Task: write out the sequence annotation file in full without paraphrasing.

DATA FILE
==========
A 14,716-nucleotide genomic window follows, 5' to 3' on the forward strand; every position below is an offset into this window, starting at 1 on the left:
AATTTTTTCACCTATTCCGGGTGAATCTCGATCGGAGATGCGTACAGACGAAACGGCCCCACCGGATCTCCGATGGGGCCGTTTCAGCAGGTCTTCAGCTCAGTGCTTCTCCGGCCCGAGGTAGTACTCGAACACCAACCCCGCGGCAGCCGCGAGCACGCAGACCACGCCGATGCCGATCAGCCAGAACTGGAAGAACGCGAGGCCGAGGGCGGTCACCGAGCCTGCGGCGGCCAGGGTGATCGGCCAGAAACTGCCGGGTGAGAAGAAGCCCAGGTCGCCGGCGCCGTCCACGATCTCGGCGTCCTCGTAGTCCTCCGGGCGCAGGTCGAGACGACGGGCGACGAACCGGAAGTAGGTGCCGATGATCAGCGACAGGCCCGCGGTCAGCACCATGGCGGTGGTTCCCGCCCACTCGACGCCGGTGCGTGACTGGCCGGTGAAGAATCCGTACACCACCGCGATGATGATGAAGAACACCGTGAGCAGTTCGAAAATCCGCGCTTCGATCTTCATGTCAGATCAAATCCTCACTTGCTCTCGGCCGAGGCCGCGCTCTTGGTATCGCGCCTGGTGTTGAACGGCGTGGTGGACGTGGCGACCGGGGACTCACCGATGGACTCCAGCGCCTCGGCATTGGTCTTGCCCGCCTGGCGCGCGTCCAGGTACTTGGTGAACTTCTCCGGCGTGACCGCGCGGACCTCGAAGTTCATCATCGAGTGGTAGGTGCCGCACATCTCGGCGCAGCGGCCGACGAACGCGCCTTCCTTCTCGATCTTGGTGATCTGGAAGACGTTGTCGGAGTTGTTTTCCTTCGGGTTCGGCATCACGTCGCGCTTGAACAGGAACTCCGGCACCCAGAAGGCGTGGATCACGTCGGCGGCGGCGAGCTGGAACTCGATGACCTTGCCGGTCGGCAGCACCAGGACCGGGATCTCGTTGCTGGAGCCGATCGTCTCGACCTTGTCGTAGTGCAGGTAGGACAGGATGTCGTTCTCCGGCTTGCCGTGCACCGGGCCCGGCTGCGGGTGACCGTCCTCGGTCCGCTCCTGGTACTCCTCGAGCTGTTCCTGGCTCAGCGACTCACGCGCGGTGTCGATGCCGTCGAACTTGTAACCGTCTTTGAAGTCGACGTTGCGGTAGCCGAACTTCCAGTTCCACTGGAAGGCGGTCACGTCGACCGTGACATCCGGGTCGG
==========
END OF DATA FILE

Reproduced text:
A 14,716-nucleotide genomic window follows, 5' to 3' on the forward strand; every position below is an offset into this window, starting at 1 on the left:
AATTTTTTCACCTATTCCGGGTGAATCTCGATCGGAGATGCGTACAGACGAAACGGCCCCACCGGATCTCCGATGGGGCCGTTTCAGCAGGTCTTCAGCTCAGTGCTTCTCCGGCCCGAGGTAGTACTCGAACACCAACCCCGCGGCAGCCGCGAGCACGCAGACCACGCCGATGCCGATCAGCCAGAACTGGAAGAACGCGAGGCCGAGGGCGGTCACCGAGCCTGCGGCGGCCAGGGTGATCGGCCAGAAACTGCCGGGTGAGAAGAAGCCCAGGTCGCCGGCGCCGTCCACGATCTCGGCGTCCTCGTAGTCCTCCGGGCGCAGGTCGAGACGACGGGCGACGAACCGGAAGTAGGTGCCGATGATCAGCGACAGGCCCGCGGTCAGCACCATGGCGGTGGTTCCCGCCCACTCGACGCCGGTGCGTGACTGGCCGGTGAAGAATCCGTACACCACCGCGATGATGATGAAGAACACCGTGAGCAGTTCGAAAATCCGCGCTTCGATCTTCATGTCAGATCAAATCCTCACTTGCTCTCGGCCGAGGCCGCGCTCTTGGTATCGCGCCTGGTGTTGAACGGCGTGGTGGACGTGGCGACCGGGGACTCACCGATGGACTCCAGCGCCTCGGCATTGGTCTTGCCCGCCTGGCGCGCGTCCAGGTACTTGGTGAACTTCTCCGGCGTGACCGCGCGGACCTCGAAGTTCATCATCGAGTGGTAGGTGCCGCACATCTCGGCGCAGCGGCCGACGAACGCGCCTTCCTTCTCGATCTTGGTGATCTGGAAGACGTTGTCGGAGTTGTTTTCCTTCGGGTTCGGCATCACGTCGCGCTTGAACAGGAACTCCGGCACCCAGAAGGCGTGGATCACGTCGGCGGCGGCGAGCTGGAACTCGATGACCTTGCCGGTCGGCAGCACCAGGACCGGGATCTCGTTGCTGGAGCCGATCGTCTCGACCTTGTCGTAGTGCAGGTAGGACAGGATGTCGTTCTCCGGCTTGCCGTGCACCGGGCCCGGCTGCGGGTGACCGTCCTCGGTCCGCTCCTGGTACTCCTCGAGCTGTTCCTGGCTCAGCGACTCACGCGCGGTGTCGATGCCGTCGAACTTGTAACCGTCTTTGAAGTCGACGTTGCGGTAGCCGAACTTCCAGTTCCACTGGAAGGCGGTCACGTCGACCGTGACATCCGGGTCGG